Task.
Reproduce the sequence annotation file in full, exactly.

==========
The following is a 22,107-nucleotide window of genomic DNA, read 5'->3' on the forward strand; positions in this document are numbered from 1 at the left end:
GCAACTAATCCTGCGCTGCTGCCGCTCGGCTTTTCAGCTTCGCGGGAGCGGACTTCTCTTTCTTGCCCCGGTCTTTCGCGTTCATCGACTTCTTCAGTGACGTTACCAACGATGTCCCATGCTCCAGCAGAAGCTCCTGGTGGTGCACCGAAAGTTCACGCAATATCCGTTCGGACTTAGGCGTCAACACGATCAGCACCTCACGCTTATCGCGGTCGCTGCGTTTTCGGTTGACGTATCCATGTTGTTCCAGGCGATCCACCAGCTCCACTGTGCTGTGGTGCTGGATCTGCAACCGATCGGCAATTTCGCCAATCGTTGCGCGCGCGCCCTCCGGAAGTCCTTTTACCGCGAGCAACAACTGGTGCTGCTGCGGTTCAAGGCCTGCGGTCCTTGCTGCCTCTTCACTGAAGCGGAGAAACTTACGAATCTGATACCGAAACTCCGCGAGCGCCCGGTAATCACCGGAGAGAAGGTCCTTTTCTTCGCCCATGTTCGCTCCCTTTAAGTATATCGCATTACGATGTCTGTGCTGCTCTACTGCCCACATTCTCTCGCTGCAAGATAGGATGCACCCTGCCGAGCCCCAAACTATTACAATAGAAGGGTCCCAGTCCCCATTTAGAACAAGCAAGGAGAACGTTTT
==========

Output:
The following is a 22,107-nucleotide window of genomic DNA, read 5'->3' on the forward strand; positions in this document are numbered from 1 at the left end:
GCAACTAATCCTGCGCTGCTGCCGCTCGGCTTTTCAGCTTCGCGGGAGCGGACTTCTCTTTCTTGCCCCGGTCTTTCGCGTTCATCGACTTCTTCAGTGACGTTACCAACGATGTCCCATGCTCCAGCAGAAGCTCCTGGTGGTGCACCGAAAGTTCACGCAATATCCGTTCGGACTTAGGCGTCAACACGATCAGCACCTCACGCTTATCGCGGTCGCTGCGTTTTCGGTTGACGTATCCATGTTGTTCCAGGCGATCCACCAGCTCCACTGTGCTGTGGTGCTGGATCTGCAACCGATCGGCAATTTCGCCAATCGTTGCGCGCGCGCCCTCCGGAAGTCCTTTTACCGCGAGCAACAACTGGTGCTGCTGCGGTTCAAGGCCTGCGGTCCTTGCTGCCTCTTCACTGAAGCGGAGAAACTTACGAATCTGATACCGAAACTCCGCGAGCGCCCGGTAATCACCGGAGAGAAGGTCCTTTTCTTCGCCCATGTTCGCTCCCTTTAAGTATATCGCATTACGATGTCTGTGCTGCTCTACTGCCCACATTCTCTCGCTGCAAGATAGGATGCACCCTGCCGAGCCCCAAACTATTACAATAGAAGGGTCCCAGTCCCCATTTAGAACAAGCAAGGAGAACGTTTT